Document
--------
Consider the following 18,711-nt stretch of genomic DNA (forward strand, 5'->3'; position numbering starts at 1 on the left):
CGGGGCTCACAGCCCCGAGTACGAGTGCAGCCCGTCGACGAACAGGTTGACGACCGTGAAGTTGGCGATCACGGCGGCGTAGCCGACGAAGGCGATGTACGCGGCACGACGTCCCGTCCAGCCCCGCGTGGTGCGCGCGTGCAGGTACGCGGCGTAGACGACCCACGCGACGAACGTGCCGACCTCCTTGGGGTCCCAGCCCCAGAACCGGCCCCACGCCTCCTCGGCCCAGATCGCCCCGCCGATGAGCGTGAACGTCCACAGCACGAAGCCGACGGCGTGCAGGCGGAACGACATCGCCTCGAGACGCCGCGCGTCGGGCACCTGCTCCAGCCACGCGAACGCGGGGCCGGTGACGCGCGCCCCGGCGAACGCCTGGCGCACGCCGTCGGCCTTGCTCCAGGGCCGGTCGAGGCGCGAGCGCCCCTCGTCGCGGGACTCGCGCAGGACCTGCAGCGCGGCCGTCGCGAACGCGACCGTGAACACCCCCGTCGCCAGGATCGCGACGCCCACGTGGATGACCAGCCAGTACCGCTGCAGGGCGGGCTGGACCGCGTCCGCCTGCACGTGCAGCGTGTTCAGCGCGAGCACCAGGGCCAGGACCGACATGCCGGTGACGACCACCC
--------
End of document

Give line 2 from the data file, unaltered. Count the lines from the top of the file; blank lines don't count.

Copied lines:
CGGGGCTCACAGCCCCGAGTACGAGTGCAGCCCGTCGACGAACAGGTTGACGACCGTGAAGTTGGCGATCACGGCGGCGTAGCCGACGAAGGCGATGTACGCGGCACGACGTCCCGTCCAGCCCCGCGTGGTGCGCGCGTGCAGGTACGCGGCGTAGACGACCCACGCGACGAACGTGCCGACCTCCTTGGGGTCCCAGCCCCAGAACCGGCCCCACGCCTCCTCGGCCCAGATCGCCCCGCCGATGAGCGTGAACGTCCACAGCACGAAGCCGACGGCGTGCAGGCGGAACGACATCGCCTCGAGACGCCGCGCGTCGGGCACCTGCTCCAGCCACGCGAACGCGGGGCCGGTGACGCGCGCCCCGGCGAACGCCTGGCGCACGCCGTCGGCCTTGCTCCAGGGCCGGTCGAGGCGCGAGCGCCCCTCGTCGCGGGACTCGCGCAGGACCTGCAGCGCGGCCGTCGCGAACGCGACCGTGAACACCCCCGTCGCCAGGATCGCGACGCCCACGTGGATGACCAGCCAGTACCGCTGCAGGGCGGGCTGGACCGCGTCCGCCTGCACGTGCAGCGTGTTCAGCGCGAGCACCAGGGCCAGGACCGACATGCCGGTGACGACCACCC